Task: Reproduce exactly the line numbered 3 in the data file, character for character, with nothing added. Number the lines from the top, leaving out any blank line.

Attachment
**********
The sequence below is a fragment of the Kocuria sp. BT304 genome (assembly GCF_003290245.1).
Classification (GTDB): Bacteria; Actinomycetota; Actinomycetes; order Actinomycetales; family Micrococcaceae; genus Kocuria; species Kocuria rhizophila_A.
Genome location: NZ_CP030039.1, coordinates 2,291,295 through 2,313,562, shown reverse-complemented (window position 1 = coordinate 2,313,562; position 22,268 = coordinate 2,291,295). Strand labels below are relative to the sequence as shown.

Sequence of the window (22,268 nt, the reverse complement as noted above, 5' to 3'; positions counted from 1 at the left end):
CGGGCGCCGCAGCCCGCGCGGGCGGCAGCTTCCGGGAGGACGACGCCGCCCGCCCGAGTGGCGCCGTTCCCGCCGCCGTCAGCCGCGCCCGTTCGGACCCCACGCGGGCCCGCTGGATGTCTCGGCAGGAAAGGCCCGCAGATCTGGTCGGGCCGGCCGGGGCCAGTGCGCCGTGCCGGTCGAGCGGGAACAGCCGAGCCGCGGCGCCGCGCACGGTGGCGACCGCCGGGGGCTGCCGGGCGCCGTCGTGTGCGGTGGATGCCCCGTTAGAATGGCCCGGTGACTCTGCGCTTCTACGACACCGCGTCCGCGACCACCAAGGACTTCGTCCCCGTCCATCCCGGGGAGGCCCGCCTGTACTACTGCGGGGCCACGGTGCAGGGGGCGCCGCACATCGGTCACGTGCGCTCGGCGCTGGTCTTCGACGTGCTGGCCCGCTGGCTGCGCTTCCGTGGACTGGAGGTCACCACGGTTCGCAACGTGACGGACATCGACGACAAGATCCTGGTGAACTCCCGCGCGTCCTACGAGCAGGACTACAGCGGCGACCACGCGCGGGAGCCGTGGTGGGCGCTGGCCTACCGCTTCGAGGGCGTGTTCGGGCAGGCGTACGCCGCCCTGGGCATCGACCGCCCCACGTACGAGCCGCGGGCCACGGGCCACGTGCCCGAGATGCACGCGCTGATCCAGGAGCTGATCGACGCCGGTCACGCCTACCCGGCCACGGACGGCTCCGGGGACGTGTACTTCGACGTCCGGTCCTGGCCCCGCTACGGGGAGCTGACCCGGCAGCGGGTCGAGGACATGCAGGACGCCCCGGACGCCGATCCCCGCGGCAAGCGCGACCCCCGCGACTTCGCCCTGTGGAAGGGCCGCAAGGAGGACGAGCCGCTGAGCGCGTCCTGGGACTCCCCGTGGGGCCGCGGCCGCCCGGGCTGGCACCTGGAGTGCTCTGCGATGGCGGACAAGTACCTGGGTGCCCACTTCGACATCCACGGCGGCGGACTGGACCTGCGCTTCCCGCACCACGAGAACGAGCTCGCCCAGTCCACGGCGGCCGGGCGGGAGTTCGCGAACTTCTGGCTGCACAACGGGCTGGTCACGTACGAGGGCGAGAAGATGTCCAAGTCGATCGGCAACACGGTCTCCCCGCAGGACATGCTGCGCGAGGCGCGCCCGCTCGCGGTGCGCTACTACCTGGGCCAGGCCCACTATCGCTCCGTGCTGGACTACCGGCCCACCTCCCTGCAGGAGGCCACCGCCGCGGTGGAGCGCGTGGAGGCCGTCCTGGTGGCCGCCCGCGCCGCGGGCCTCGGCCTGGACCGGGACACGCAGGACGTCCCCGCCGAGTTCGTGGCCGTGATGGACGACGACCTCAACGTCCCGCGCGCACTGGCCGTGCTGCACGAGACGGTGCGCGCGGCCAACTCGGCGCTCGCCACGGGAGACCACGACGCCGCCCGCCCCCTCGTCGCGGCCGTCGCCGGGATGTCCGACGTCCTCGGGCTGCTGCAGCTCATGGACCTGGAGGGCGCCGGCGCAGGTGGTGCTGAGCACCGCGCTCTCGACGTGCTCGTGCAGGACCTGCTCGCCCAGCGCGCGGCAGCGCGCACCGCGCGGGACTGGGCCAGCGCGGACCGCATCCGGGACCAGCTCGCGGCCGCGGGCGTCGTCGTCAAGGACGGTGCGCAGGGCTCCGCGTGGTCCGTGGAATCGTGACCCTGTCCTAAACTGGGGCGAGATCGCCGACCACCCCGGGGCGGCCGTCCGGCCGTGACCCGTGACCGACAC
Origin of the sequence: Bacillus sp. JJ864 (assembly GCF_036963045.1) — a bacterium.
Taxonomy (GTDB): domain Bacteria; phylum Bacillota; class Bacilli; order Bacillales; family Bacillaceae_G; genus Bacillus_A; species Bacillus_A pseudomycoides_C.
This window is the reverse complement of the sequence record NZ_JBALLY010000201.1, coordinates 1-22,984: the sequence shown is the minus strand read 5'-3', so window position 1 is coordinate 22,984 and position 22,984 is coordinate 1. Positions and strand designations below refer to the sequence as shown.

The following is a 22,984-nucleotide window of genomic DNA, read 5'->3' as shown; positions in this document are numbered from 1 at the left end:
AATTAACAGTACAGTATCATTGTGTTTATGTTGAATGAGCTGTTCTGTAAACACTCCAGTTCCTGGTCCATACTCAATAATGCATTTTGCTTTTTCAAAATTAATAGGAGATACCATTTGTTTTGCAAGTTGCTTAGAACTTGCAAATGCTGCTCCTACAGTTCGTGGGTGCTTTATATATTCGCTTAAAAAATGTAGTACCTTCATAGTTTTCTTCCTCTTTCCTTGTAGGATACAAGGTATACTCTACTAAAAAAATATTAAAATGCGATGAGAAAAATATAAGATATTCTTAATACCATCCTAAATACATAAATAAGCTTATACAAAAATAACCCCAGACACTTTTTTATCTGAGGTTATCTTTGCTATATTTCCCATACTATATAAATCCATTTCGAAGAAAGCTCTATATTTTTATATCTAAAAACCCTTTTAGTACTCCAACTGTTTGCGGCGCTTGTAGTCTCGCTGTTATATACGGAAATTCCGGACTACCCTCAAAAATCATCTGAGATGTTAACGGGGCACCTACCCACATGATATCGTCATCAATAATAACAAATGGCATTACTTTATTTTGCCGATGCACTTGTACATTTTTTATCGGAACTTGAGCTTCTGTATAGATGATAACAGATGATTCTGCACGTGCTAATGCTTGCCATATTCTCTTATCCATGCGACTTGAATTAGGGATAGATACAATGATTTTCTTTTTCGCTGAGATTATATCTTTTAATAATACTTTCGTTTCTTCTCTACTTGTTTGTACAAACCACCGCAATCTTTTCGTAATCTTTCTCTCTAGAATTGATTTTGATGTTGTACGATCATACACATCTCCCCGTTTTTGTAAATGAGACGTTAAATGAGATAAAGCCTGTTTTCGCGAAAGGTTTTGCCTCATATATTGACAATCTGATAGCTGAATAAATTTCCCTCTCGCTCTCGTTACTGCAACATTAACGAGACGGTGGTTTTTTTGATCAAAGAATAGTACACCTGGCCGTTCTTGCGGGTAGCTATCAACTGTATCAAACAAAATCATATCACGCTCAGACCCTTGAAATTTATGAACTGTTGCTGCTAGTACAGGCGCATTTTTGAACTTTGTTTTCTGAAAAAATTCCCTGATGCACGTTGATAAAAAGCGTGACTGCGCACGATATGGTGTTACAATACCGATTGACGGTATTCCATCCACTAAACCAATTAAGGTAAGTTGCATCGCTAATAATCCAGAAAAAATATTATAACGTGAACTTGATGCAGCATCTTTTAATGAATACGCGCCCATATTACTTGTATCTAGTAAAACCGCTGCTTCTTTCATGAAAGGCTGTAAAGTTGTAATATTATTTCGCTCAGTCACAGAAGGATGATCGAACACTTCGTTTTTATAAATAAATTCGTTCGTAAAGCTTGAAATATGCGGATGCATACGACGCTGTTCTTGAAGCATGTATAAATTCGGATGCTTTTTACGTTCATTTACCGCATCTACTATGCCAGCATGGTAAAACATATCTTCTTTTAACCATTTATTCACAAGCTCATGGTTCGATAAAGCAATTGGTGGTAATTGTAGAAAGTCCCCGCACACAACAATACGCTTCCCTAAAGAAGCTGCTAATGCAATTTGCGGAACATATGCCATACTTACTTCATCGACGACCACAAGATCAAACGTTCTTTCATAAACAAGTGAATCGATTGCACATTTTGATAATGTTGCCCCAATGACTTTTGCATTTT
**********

Genome location: NZ_CP030039.1, coordinates 2,291,295 through 2,313,562, shown reverse-complemented (window position 1 = coordinate 2,313,562; position 22,268 = coordinate 2,291,295). Strand labels below are relative to the sequence as shown.